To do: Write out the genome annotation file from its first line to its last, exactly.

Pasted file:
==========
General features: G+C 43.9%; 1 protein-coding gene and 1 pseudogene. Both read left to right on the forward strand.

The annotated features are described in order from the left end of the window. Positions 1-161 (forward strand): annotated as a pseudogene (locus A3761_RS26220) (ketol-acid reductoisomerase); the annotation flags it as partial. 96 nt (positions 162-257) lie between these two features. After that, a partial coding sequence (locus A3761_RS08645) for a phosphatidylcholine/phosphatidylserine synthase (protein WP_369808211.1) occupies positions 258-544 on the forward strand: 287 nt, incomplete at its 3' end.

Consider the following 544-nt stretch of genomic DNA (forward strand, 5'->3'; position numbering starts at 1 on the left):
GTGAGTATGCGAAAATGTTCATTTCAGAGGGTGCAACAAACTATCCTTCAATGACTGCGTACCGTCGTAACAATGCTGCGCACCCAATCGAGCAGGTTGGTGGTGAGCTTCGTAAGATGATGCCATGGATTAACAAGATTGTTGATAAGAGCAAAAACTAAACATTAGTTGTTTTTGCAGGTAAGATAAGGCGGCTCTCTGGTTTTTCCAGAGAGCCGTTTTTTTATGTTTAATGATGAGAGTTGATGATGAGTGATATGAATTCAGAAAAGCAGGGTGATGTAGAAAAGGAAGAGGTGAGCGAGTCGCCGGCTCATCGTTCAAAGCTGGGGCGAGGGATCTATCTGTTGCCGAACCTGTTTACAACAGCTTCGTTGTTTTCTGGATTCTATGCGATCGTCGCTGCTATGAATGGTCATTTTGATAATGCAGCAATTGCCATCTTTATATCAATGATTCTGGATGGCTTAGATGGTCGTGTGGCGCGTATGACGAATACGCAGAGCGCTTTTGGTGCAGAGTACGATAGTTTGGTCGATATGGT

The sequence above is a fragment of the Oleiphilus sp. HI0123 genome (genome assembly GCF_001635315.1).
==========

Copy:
General features: G+C 43.9%; 1 protein-coding gene and 1 pseudogene. Both read left to right on the forward strand.

The annotated features are described in order from the left end of the window. Positions 1-161 (forward strand): annotated as a pseudogene (locus A3761_RS26220) (ketol-acid reductoisomerase); the annotation flags it as partial. 96 nt (positions 162-257) lie between these two features. After that, a partial coding sequence (locus A3761_RS08645) for a phosphatidylcholine/phosphatidylserine synthase (protein WP_369808211.1) occupies positions 258-544 on the forward strand: 287 nt, incomplete at its 3' end.

Consider the following 544-nt stretch of genomic DNA (forward strand, 5'->3'; position numbering starts at 1 on the left):
GTGAGTATGCGAAAATGTTCATTTCAGAGGGTGCAACAAACTATCCTTCAATGACTGCGTACCGTCGTAACAATGCTGCGCACCCAATCGAGCAGGTTGGTGGTGAGCTTCGTAAGATGATGCCATGGATTAACAAGATTGTTGATAAGAGCAAAAACTAAACATTAGTTGTTTTTGCAGGTAAGATAAGGCGGCTCTCTGGTTTTTCCAGAGAGCCGTTTTTTTATGTTTAATGATGAGAGTTGATGATGAGTGATATGAATTCAGAAAAGCAGGGTGATGTAGAAAAGGAAGAGGTGAGCGAGTCGCCGGCTCATCGTTCAAAGCTGGGGCGAGGGATCTATCTGTTGCCGAACCTGTTTACAACAGCTTCGTTGTTTTCTGGATTCTATGCGATCGTCGCTGCTATGAATGGTCATTTTGATAATGCAGCAATTGCCATCTTTATATCAATGATTCTGGATGGCTTAGATGGTCGTGTGGCGCGTATGACGAATACGCAGAGCGCTTTTGGTGCAGAGTACGATAGTTTGGTCGATATGGT

The sequence above is a fragment of the Oleiphilus sp. HI0123 genome (genome assembly GCF_001635315.1).